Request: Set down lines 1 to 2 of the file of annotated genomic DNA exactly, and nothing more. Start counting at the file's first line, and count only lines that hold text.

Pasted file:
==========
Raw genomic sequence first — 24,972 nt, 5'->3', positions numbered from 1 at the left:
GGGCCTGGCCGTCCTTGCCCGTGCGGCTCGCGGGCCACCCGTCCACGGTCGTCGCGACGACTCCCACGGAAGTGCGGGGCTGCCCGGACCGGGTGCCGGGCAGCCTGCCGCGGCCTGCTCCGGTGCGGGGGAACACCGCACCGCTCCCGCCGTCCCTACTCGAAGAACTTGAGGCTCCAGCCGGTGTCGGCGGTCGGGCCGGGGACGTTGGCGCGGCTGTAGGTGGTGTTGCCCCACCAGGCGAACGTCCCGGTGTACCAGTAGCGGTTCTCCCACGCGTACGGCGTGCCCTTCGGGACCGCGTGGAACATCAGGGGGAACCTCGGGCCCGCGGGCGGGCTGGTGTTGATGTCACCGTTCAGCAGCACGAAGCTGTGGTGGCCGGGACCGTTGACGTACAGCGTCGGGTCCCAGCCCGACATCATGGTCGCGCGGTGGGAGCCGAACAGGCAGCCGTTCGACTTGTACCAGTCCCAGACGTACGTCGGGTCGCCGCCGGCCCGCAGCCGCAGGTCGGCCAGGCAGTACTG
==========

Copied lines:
Raw genomic sequence first — 24,972 nt, 5'->3', positions numbered from 1 at the left:
GGGCCTGGCCGTCCTTGCCCGTGCGGCTCGCGGGCCACCCGTCCACGGTCGTCGCGACGACTCCCACGGAAGTGCGGGGCTGCCCGGACCGGGTGCCGGGCAGCCTGCCGCGGCCTGCTCCGGTGCGGGGGAACACCGCACCGCTCCCGCCGTCCCTACTCGAAGAACTTGAGGCTCCAGCCGGTGTCGGCGGTCGGGCCGGGGACGTTGGCGCGGCTGTAGGTGGTGTTGCCCCACCAGGCGAACGTCCCGGTGTACCAGTAGCGGTTCTCCCACGCGTACGGCGTGCCCTTCGGGACCGCGTGGAACATCAGGGGGAACCTCGGGCCCGCGGGCGGGCTGGTGTTGATGTCACCGTTCAGCAGCACGAAGCTGTGGTGGCCGGGACCGTTGACGTACAGCGTCGGGTCCCAGCCCGACATCATGGTCGCGCGGTGGGAGCCGAACAGGCAGCCGTTCGACTTGTACCAGTCCCAGACGTACGTCGGGTCGCCGCCGGCCCGCAGCCGCAGGTCGGCCAGGCAGTACTG